Compliance problems can bring down a business almost as quickly and completely as the controlled demolition of a building, leaving nothing but rubble and destruction behind. This might sound overly dramatic, but it’s essentially true. Compliance regulations come from government, licensing organisations, industry associations, and other bodies which can directly control the way your business operates – and even stop it from operating.
That’s why compliance is so crucial in today’s world, and it’s also the reason that investing in a top-notch internal auditor is vital. Unless you plan on running the gambit of intentionally skirting compliance regulations, it’s of the utmost importance to have a compliance manager or internal auditor that will do their job like their life depended on it, because the life of your business does.
So what qualities are essential in a great auditor? While there are many finer points which could be listed, if the following five are met then the rest should naturally fall in place.
Above all else, a great auditor must have integrity. If they can be swayed or bought by political or social pressure, whether from internal or external sources, then their results are meaningless. Likewise they must have the integrity to remain discreet, since they will be privy to untold amounts and levels of information about the business. The mindset requires integrity, the process requires integrity, and the resulting reports, as well as the follow-up and follow-through on next actions, are useless without integrity. The importance of this quality cannot be overstated.
2. Knowledgeable and Informed
Having a degree on paper is nice, but having the knowledge, training, and hunger for information that the degree implies (but doesn’t always truly represent) is much more important. Knowledge of business law and tax law is essential as a foundation. Further, they must have the desire and ability to constantly stay abreast of the ever-changing regulatory landscape. These are all pieces of the larger compliance puzzle, and if any piece is missing it leaves a gaping hole in that puzzle through which any number of potentially devastating mistakes or deficiencies can fall.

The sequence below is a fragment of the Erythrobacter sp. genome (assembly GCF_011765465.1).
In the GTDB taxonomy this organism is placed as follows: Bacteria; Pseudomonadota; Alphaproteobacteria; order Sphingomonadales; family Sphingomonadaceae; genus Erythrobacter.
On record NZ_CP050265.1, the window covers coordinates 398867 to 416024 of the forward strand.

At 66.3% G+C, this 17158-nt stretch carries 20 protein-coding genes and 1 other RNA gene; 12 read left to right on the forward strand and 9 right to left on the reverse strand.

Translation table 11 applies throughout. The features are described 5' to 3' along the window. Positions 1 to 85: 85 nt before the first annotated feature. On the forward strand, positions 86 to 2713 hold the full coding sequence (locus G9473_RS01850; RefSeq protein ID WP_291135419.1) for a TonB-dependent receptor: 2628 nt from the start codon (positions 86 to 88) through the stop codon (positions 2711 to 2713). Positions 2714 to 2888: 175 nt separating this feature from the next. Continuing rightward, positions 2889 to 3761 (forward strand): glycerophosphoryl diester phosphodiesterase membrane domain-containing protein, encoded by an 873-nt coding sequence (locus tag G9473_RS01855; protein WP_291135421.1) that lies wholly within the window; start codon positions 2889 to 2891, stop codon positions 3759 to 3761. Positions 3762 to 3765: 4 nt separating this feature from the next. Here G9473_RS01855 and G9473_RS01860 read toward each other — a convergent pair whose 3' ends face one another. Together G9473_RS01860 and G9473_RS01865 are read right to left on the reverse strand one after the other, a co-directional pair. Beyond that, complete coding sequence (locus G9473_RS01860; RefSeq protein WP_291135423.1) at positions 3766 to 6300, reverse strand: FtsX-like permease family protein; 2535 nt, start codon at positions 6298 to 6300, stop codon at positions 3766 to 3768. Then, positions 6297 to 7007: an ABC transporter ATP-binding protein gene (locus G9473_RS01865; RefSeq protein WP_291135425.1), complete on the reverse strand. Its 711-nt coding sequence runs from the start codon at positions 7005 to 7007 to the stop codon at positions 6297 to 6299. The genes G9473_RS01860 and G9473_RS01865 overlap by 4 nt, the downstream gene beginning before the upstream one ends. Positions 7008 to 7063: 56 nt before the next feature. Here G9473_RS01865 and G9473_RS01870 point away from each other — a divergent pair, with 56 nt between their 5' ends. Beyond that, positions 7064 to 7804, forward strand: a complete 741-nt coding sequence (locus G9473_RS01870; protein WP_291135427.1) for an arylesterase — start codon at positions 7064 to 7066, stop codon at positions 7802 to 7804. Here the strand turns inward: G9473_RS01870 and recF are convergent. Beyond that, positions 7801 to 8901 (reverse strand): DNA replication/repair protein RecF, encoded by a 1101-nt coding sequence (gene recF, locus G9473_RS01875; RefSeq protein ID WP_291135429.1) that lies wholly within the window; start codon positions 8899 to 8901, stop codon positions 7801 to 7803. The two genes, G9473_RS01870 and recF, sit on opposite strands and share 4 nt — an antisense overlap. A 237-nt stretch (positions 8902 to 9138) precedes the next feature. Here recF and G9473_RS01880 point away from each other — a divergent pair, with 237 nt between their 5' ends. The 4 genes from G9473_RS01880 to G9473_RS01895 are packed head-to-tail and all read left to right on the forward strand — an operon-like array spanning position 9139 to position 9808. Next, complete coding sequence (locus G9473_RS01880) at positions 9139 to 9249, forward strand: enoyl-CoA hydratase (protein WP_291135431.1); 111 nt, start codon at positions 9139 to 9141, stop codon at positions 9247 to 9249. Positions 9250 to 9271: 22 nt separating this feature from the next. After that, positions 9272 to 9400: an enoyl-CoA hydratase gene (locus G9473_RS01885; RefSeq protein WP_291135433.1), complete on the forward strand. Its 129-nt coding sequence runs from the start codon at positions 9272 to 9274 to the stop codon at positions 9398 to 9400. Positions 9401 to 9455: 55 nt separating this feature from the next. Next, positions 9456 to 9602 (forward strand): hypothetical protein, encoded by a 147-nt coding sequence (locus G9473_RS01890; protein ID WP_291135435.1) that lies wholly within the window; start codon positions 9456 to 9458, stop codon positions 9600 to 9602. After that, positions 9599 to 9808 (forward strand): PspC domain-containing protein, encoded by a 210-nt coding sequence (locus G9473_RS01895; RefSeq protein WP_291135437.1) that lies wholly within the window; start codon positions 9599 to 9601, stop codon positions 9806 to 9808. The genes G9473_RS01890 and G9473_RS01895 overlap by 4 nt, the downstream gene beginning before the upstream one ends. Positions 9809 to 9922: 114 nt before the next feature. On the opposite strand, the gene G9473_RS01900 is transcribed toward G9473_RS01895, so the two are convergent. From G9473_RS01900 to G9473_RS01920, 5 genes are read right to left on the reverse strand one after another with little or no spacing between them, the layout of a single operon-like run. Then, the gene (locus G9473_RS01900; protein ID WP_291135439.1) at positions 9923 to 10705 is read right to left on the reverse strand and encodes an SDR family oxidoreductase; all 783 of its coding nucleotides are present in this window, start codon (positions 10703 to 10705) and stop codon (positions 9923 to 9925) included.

3. Organisation Skills
Any business will have numerous departments or areas that all operate under their own rules and procedures and handle different aspects of the overall operation. A compliance auditor has to be able to understand, deal with, and sometimes report to each one, often simultaneously. Keeping straight the various departmental audits and reports while also incorporating them in the larger auditing picture requires impeccable organisation, especially when considering that there will likely be different timetables for each as well.
4. Communication and People Skills
A compliance manager has to build relationships with the people they’ll be dealing with when performing their audits, if they want things to go as smoothly as possible. They also need to have good partnering and teamwork skills, especially if they have a team of auditors working together. All of this requires good people skills, but equally important is communication – not only communicating between the various people involved in the process, but the ability to communicate the results and next actions required in a way that is clear and concise to both internal management and external agencies.
5. Innovation/Problem Solving Skills
Every organisation has its own structure, processes, and operating procedures. These parts are all intricately combined to create the bigger machine, and it’s important to understand their interoperability and reliance on each other. This requires the ability to think critically and solve problems that may affect different areas in different ways at the same time. Being able to innovate and think around corners can be vital in solving compliance problems that could end up being very complex ultimately.
Innovating also means staying aware of the latest technology and tools that can help streamline the auditing process, such as our Compliance Checklist software, ensuring that operations can continue forward with little or no delays or roadblocks and that the audit remains in step with any recent changes in regulations or requirements.